The Battle for Highway Superintendent

The Battle for Highway Superintendent

Few subjects generate more animated conversation in Putnam Valley than the state of our roads. So perhaps it is fitting that every two years the issue of who maintains these essential arteries is decided at the ballot box rather than by executive appointment.

This year we are being offered a choice between two men who have faced each other before: Shawn Keeler and Mark Pawera. Keeler, a Democrat, is the incumbent, having beaten Pawera, a Republican, by just 41 votes in 2021. This year the Conservative Party, in a reversal, has decided to endorse Keeler rather than Pawera.  

Keeler, 47, is well known in town for his 15 years working in the highway department, 32 years volunteering for the fire department (where he is vice president), and his service as a Little League coach and board member and Football Club sponsor. He is even developing something of a national profile as a Christmas light fanatic. Every year he decorates his home and property with what is now a collection of more than 1 million lights, a feat that draws more than 800 local residents to the annual lighting ceremony and has earned him a spot as a contestant on the TV reality show The Great Christmas Light Fight.

Shawn Keeler

In summarizing his first term, Keeler pointed to the significant investments he persuaded the town board to make in new equipment such as plow trucks and street sweepers, while generating $187,000 in revenue from selling older equipment that had been out of use for years. He says these purchases enable his 22-man crew to clean up snow and ice more quickly and clean gutter lines and ditches to allow water to flow faster to the sides of the roads. In his first term, he says the department has also repaved more than 7 miles of local roads.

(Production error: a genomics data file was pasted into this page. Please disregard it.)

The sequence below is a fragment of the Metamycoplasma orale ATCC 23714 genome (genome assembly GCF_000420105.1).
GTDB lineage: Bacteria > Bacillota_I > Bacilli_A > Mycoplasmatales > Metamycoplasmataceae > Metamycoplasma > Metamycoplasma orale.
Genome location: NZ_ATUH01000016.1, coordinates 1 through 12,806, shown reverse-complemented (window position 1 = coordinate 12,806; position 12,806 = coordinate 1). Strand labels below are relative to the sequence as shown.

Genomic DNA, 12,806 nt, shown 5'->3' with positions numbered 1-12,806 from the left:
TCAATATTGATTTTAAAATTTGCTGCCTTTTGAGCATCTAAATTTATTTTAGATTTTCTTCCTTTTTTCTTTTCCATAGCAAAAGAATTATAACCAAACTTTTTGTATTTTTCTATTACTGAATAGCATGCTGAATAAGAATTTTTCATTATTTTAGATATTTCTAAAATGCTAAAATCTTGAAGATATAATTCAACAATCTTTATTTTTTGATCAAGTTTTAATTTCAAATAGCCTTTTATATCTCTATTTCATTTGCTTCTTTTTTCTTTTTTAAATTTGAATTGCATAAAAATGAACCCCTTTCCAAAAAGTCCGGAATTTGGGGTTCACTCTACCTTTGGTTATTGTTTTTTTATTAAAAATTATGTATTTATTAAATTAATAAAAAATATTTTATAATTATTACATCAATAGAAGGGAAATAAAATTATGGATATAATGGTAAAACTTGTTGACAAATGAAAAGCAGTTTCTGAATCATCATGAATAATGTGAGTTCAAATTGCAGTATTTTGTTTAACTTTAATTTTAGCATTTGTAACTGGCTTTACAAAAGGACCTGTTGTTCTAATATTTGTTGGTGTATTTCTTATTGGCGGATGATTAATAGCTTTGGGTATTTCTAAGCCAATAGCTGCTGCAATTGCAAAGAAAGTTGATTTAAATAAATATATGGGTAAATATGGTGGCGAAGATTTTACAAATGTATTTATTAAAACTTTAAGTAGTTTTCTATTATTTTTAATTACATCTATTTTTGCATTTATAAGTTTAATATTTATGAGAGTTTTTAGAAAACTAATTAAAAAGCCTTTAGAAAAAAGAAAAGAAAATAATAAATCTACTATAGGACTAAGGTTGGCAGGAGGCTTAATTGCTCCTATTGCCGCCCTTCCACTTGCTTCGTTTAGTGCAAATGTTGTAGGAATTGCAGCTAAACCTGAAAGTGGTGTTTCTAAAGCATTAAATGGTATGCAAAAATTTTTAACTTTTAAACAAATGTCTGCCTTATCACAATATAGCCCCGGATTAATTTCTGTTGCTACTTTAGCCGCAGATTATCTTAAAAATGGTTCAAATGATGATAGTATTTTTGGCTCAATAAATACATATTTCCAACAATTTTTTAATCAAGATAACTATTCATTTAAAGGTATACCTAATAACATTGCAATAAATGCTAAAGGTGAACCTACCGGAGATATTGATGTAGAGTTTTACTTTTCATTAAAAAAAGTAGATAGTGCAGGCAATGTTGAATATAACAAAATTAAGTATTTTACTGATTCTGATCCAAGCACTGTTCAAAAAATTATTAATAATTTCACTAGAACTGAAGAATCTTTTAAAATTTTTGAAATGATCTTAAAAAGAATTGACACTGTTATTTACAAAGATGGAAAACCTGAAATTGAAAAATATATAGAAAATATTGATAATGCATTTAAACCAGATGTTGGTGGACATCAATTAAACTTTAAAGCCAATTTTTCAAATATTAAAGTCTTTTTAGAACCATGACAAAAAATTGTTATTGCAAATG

Keeler also points with pride to how responsive the department is under his leadership. He is generally at work by around 6am, and when not there, redirects his office phone to his cell phone number, which he freely gives out. (It's 845 745-0795) . Keeler says he answers day and night, even when on vacation.

In challenging Keeler for the position, Pawera, 57, faces an especially uphill battle this time around. Not only is he competing with a popular incumbent and without the Conservative Party endorsement, but even his Republican Party seems to be offering him little in the way of overt support. Requests for his contact information to the town's Republican leadership, for example, went unanswered. Pawera declined to comment about the party's stance towards him. To bolster his campaign, Pawera has taken to posting videos such as this one on his Facebook page.

Mark Pawera

When reached, Pawera was critical of Keeler's investments in new machinery, which he views as expensive and unnecessary. An operating engineer who works for a union local in Westchester County, Pawera says that because of his education in civil technology and his work experience, he's better equipped to apply new technology to road maintenance than Keeler. If elected, he said he would bring more professionalism and efficiency to the department, arguing that his approach would save taxpayer money and provide better service. He faults the town board for supporting bonds to facilitate Keeler's truck purchases. "There has been no discussion, no hearings, no nothing," Pawera says.  "Taxpayers are getting short-changed."

Keeler concedes that Pawera has more technical knowledge of road-building than he does, but counters that his personal experience with the unionized workforce that he has been a part of for many years is also critical to the department's success.

Given that the highway department consumes about 40% of the town's annual budget, voters have an important decision to make this election cycle.  

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